I was so happy to be asked to go on the traditional 9thgrade trip to the Appalachian Mountain Club Highland Center and Attitash in the White Mountains of New Hampshire.  When we arrived at the Highland Center, we were broken up into hiking groups.  My group hiked 3.2 miles and saw the tallest waterfall in New Hampshire. It was beautiful!  Along the way, campers encouraged each other to keep going even though it was challenging, to drink more water to stay hydrated and to celebrate the fact that we were healthy enough to take advantage of this opportunity. They also distracted each other by singing as we climbed.  Each of the campers in my group stood out as leaders in their own way, and each of them impressed me with their kindness and positive attitude.  When the group came back together at the end of our hikes, we participated in field games and bonding activities before dinner.  The evening campfire with camper led stories and songs was the perfect conclusion to our day.  Of course, Thursday’s much anticipated trip to Attitash was fun for all.

    While our 9thgraders were in the White Mountains, our 10thgraders were at Three Rivers in Maine. This trip included a strenuous hike on Wednesday, where campers and staff supported and encouraged each other to make it to the much-worth-it top!  The highlight of the trip was white water rafting on Thursday. The large group was divided into multiple rafting groups and each raft traveled 12 miles down the Kennebunk River with exhilarating class 4 rapids. An important aspect of leadership is teamwork and collaboration, and each rafting group had to work together to accomplish the goal of getting down the river.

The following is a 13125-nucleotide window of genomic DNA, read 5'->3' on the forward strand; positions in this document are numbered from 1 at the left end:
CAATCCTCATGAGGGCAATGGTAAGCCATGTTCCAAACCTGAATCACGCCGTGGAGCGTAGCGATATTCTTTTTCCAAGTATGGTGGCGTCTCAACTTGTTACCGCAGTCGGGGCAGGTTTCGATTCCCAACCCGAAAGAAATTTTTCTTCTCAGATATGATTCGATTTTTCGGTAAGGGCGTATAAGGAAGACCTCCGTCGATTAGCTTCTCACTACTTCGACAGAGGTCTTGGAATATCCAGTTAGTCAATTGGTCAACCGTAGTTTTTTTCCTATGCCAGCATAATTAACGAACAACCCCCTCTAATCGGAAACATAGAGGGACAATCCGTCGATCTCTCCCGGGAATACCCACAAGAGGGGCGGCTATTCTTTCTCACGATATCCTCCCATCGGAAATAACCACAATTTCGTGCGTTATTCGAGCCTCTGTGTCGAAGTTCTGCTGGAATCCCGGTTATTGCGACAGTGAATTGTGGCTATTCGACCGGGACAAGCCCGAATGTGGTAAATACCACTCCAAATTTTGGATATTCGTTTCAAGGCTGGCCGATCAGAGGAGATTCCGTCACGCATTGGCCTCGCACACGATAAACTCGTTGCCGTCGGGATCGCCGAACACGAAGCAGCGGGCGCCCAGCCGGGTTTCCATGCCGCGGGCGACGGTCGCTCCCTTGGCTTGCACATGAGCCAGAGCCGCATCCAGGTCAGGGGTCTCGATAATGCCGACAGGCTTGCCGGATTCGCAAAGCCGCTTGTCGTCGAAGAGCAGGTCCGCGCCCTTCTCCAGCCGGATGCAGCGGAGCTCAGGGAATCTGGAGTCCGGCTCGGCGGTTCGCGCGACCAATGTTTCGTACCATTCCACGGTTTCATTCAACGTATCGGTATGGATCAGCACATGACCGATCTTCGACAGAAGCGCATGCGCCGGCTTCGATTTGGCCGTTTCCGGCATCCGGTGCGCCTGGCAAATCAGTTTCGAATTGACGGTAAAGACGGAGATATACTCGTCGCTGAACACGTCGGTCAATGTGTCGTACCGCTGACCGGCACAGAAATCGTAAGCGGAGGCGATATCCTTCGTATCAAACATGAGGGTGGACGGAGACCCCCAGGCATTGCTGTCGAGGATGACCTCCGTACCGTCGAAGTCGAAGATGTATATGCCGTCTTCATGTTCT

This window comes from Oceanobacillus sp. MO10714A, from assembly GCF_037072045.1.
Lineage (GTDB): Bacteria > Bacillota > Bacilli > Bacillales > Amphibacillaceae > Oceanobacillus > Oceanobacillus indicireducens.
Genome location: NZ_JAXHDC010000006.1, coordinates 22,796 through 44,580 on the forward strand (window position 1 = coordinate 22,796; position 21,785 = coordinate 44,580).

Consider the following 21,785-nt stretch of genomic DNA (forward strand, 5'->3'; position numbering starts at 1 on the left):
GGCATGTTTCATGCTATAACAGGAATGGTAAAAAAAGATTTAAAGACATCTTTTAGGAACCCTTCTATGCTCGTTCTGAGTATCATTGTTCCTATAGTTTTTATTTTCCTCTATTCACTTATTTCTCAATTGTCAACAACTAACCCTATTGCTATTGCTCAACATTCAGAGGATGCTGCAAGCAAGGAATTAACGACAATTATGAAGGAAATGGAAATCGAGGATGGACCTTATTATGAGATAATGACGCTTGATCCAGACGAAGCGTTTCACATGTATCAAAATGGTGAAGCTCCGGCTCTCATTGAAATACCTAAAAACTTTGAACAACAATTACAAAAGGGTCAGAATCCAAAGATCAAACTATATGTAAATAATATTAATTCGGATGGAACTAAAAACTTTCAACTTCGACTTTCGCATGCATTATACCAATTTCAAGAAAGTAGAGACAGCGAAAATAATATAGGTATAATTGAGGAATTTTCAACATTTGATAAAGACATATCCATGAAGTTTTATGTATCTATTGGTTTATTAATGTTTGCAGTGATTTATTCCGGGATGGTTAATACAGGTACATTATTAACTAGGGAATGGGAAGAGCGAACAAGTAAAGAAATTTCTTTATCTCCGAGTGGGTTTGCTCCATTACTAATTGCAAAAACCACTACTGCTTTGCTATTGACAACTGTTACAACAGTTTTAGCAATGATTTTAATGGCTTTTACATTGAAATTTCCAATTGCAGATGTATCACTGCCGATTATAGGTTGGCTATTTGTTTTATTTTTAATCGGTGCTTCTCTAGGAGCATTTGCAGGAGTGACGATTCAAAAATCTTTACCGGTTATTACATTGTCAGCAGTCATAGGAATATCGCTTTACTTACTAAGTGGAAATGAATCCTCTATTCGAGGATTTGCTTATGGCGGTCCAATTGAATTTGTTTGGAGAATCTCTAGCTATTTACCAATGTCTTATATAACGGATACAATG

With the Bogrim and Bogrot out of camp on Wednesday, the Oles and Tsofs had a day of alternative programming.  Each age group traveled to a variety of activities including an omelette breakfast, free swim, athletics, arts and crafts and Path to Rhythm. Path to Rhythm is a unique educational program that includes an introduction to drumming through activities and games.  With a goal of unity and connection through rhythm, this special program was engaging and fun. In arts and crafts, each age group used popsicle sticks to make one letter of “TEVYA,” together creating a 3-dimensional camp sign.

    On Thursday, the Oles and Tsofs traveled to Canobie Lake Park, where they enjoyed the amusement rides. All of camp, except for Birya and Tel Chai, were back in time for our traditional Thursday night Barbeque. Birya and Tel Chai arrived back at camp later that night and were welcomed home by Kinneret’s and Tel Yehuda’s traditional approved pranks. The Birya bunk became a circus tent and the Tel Chai bunks became a beach.  It is always fun to see the creativity of our 9thgraders as they plan and create themed pranks each year.

    Tonight, our community will reflect on the past week with gratitude for this week’s adventures out of camp and experiences inside of camp. Personally, I will reflect on my gratitude for all the camp leaders I have the privilege of working with. Our Head Counselors, Department Heads and support staff members are so dedicated to their job and lead with passion and heart.  Our counselors are amazing role models who encourage your children to find their own unique way to shine as leaders.  And our children, your children, continue to inspire me everyday as the camp leaders of today and the community leaders of tomorrow.

    Shabbat Shalom